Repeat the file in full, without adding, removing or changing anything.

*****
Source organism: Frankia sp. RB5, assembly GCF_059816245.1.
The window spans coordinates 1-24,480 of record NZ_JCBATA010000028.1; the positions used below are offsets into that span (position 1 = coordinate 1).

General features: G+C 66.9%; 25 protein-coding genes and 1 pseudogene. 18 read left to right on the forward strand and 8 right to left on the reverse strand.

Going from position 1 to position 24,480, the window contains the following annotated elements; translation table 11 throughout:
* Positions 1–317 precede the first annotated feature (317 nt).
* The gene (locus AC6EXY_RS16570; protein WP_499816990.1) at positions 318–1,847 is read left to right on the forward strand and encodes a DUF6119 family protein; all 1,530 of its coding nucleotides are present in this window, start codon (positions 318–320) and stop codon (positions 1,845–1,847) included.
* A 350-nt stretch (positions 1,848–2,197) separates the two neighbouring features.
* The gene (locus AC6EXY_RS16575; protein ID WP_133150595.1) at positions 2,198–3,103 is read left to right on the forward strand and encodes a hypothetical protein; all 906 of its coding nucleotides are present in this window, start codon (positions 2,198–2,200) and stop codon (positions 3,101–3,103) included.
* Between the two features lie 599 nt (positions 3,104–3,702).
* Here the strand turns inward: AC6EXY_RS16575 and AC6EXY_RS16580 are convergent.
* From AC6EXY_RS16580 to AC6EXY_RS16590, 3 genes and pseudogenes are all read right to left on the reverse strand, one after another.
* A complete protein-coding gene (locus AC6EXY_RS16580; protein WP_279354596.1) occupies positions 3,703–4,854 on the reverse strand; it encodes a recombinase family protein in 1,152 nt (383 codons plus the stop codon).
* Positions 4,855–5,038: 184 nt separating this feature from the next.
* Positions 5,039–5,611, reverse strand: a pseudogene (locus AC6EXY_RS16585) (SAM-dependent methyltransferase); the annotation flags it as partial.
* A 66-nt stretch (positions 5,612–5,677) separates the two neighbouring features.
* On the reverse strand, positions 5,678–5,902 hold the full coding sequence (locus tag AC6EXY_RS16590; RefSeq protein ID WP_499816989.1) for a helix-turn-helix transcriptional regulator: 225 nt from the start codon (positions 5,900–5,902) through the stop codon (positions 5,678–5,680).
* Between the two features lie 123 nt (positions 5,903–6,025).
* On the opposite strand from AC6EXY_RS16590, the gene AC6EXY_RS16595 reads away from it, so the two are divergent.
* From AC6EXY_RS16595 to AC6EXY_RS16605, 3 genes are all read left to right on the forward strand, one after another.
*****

Source organism: Frankia sp. RB5, assembly GCF_059816245.1.
The window spans coordinates 1-24,480 of record NZ_JCBATA010000028.1; the positions used below are offsets into that span (position 1 = coordinate 1).

General features: G+C 66.9%; 25 protein-coding genes and 1 pseudogene. 18 read left to right on the forward strand and 8 right to left on the reverse strand.

Going from position 1 to position 24,480, the window contains the following annotated elements; translation table 11 throughout:
* Positions 1–317 precede the first annotated feature (317 nt).
* The gene (locus AC6EXY_RS16570; protein WP_499816990.1) at positions 318–1,847 is read left to right on the forward strand and encodes a DUF6119 family protein; all 1,530 of its coding nucleotides are present in this window, start codon (positions 318–320) and stop codon (positions 1,845–1,847) included.
* A 350-nt stretch (positions 1,848–2,197) separates the two neighbouring features.
* The gene (locus AC6EXY_RS16575; protein ID WP_133150595.1) at positions 2,198–3,103 is read left to right on the forward strand and encodes a hypothetical protein; all 906 of its coding nucleotides are present in this window, start codon (positions 2,198–2,200) and stop codon (positions 3,101–3,103) included.
* Between the two features lie 599 nt (positions 3,104–3,702).
* Here the strand turns inward: AC6EXY_RS16575 and AC6EXY_RS16580 are convergent.
* From AC6EXY_RS16580 to AC6EXY_RS16590, 3 genes and pseudogenes are all read right to left on the reverse strand, one after another.
* A complete protein-coding gene (locus AC6EXY_RS16580; protein WP_279354596.1) occupies positions 3,703–4,854 on the reverse strand; it encodes a recombinase family protein in 1,152 nt (383 codons plus the stop codon).
* Positions 4,855–5,038: 184 nt separating this feature from the next.
* Positions 5,039–5,611, reverse strand: a pseudogene (locus AC6EXY_RS16585) (SAM-dependent methyltransferase); the annotation flags it as partial.
* A 66-nt stretch (positions 5,612–5,677) separates the two neighbouring features.
* On the reverse strand, positions 5,678–5,902 hold the full coding sequence (locus tag AC6EXY_RS16590; RefSeq protein ID WP_499816989.1) for a helix-turn-helix transcriptional regulator: 225 nt from the start codon (positions 5,900–5,902) through the stop codon (positions 5,678–5,680).
* Between the two features lie 123 nt (positions 5,903–6,025).
* On the opposite strand from AC6EXY_RS16590, the gene AC6EXY_RS16595 reads away from it, so the two are divergent.
* From AC6EXY_RS16595 to AC6EXY_RS16605, 3 genes are all read left to right on the forward strand, one after another.